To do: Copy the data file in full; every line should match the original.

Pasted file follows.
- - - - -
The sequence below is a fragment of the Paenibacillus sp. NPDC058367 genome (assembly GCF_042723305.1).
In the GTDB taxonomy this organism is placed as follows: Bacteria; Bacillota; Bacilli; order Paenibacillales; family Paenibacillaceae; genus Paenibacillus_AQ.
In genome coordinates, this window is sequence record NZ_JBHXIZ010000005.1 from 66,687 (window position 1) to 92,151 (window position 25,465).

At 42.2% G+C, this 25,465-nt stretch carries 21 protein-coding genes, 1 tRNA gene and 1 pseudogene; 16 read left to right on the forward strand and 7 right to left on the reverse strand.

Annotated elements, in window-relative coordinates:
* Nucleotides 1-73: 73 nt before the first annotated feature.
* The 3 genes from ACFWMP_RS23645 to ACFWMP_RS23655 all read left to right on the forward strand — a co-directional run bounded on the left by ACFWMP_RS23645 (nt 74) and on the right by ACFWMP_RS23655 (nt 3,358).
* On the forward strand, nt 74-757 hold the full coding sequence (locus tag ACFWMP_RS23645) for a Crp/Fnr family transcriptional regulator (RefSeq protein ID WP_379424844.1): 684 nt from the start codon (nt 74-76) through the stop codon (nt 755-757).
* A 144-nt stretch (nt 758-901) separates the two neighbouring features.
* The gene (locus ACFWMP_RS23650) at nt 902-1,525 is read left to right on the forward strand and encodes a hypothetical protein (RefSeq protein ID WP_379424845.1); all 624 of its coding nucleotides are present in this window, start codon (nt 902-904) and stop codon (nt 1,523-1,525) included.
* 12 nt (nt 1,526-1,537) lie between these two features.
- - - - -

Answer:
The sequence below is a fragment of the Paenibacillus sp. NPDC058367 genome (assembly GCF_042723305.1).
In the GTDB taxonomy this organism is placed as follows: Bacteria; Bacillota; Bacilli; order Paenibacillales; family Paenibacillaceae; genus Paenibacillus_AQ.
In genome coordinates, this window is sequence record NZ_JBHXIZ010000005.1 from 66,687 (window position 1) to 92,151 (window position 25,465).

At 42.2% G+C, this 25,465-nt stretch carries 21 protein-coding genes, 1 tRNA gene and 1 pseudogene; 16 read left to right on the forward strand and 7 right to left on the reverse strand.

Annotated elements, in window-relative coordinates:
* Nucleotides 1-73: 73 nt before the first annotated feature.
* The 3 genes from ACFWMP_RS23645 to ACFWMP_RS23655 all read left to right on the forward strand — a co-directional run bounded on the left by ACFWMP_RS23645 (nt 74) and on the right by ACFWMP_RS23655 (nt 3,358).
* On the forward strand, nt 74-757 hold the full coding sequence (locus tag ACFWMP_RS23645) for a Crp/Fnr family transcriptional regulator (RefSeq protein ID WP_379424844.1): 684 nt from the start codon (nt 74-76) through the stop codon (nt 755-757).
* A 144-nt stretch (nt 758-901) separates the two neighbouring features.
* The gene (locus ACFWMP_RS23650) at nt 902-1,525 is read left to right on the forward strand and encodes a hypothetical protein (RefSeq protein ID WP_379424845.1); all 624 of its coding nucleotides are present in this window, start codon (nt 902-904) and stop codon (nt 1,523-1,525) included.
* 12 nt (nt 1,526-1,537) lie between these two features.